She spoke about her encounter, “And there were concealed choices and peculiar things.” She mentioned, “but situations began to intensify rapidly. I commenced in a carefree manner.”

The 11th grade student walked to high school wearing a carefully chosen ensemble. She wore knee socks and a plaid skirt, which were part of her thoughtfully selected outfit. She never had to dress up for dates because her preferred clients were young, fresh-faced girls at school.

Simon stated, “They are wearing uniforms. They are not wearing costumes. These schoolgirls are real. This is all role-playing, and many people find it strange when they look at Japanese culture.”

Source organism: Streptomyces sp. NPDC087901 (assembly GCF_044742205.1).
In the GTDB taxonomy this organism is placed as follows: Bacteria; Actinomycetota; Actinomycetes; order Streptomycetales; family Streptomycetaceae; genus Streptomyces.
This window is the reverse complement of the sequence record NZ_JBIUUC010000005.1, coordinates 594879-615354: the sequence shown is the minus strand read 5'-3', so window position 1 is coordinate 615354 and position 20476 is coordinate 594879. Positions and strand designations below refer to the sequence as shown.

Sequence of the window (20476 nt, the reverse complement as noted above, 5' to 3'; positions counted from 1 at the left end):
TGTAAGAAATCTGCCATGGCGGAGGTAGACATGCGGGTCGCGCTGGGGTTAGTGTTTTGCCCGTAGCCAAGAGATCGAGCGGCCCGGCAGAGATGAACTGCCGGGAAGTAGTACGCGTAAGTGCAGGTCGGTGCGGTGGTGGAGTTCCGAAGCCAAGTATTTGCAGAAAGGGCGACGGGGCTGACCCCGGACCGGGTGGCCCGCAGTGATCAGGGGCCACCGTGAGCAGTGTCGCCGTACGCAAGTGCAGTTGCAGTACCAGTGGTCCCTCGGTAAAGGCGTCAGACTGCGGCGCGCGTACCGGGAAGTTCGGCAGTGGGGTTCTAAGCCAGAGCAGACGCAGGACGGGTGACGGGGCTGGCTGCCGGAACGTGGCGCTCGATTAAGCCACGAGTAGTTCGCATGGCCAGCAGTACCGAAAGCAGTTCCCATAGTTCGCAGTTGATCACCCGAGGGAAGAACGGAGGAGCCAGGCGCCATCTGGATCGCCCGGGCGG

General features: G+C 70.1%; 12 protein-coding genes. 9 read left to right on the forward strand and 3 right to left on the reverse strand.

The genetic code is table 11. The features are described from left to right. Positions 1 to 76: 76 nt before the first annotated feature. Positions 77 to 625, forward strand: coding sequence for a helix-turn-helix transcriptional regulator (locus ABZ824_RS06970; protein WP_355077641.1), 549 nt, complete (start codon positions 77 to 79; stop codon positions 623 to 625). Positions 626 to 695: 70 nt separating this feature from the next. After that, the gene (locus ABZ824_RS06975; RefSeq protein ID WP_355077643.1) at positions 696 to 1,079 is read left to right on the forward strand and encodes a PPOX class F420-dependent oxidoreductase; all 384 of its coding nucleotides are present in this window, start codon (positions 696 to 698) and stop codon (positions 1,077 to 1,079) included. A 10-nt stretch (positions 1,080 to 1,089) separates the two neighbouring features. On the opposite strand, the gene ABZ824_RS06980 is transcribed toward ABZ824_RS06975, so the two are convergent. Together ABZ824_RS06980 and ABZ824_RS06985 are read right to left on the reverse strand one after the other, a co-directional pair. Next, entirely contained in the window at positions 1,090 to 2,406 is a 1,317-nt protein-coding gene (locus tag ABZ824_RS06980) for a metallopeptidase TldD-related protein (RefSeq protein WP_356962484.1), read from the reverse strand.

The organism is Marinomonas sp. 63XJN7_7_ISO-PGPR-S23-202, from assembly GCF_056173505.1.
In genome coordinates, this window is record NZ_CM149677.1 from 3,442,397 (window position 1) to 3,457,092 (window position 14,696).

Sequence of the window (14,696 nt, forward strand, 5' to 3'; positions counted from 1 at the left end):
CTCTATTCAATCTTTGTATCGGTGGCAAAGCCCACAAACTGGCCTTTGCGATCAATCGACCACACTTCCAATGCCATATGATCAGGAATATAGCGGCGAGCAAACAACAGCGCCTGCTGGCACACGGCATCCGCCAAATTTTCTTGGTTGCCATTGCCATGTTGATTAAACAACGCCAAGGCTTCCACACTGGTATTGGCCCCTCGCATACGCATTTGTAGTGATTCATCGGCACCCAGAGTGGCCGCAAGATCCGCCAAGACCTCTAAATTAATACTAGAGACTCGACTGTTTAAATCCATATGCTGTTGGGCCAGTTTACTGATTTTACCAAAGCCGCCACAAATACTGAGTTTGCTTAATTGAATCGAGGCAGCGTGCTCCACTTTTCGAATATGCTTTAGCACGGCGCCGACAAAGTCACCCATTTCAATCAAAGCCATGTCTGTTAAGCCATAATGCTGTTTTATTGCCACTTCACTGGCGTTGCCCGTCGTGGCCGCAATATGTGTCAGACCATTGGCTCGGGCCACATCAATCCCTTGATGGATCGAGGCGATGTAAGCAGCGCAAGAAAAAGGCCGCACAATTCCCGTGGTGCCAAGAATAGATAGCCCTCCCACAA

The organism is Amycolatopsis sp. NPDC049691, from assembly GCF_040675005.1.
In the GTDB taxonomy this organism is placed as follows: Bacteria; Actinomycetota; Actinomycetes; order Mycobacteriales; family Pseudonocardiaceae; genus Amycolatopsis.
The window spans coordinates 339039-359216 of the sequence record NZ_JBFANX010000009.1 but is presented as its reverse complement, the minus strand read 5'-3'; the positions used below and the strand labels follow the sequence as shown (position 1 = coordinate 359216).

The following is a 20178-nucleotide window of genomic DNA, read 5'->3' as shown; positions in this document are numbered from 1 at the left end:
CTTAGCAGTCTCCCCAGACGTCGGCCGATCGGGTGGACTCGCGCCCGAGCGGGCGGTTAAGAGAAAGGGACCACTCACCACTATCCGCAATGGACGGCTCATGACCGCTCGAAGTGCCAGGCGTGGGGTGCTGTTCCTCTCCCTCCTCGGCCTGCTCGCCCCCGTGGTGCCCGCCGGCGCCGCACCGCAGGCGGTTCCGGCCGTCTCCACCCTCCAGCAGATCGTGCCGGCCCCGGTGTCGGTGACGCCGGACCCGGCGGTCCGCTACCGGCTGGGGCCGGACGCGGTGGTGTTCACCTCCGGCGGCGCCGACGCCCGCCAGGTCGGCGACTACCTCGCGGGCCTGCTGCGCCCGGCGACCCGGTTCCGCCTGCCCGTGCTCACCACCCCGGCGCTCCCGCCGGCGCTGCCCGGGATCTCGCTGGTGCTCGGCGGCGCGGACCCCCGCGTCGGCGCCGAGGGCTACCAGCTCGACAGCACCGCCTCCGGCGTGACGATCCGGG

Simon said, ‘It is strange to think that this is all part of Japanese culture and many people look at it.’ They are wearing their uniforms. They are not wearing costumes. These schoolgirls are real in reality.

In the last year, the State Department’s annual report flagged various types of dates walking as fronts for a criminal network involved in running sex commercials.

As depicted in the documentary, Jake Adelstein, an American journalist who has dedicated a significant portion of his professional life to covering criminal activities in Japan, clarifies that there is no singular group benefiting from these JK enterprises.

He stated, ‘This presents a business prospect. There exist numerous variations. There are instances where a group of people begins with a single girl and subsequently assembles a type of harem consisting of girls, whom they employ in the streets.’

Simon observed that despite the presence of a multi-story police department just a block away from Akihabara, these businesses in JK are carried out openly.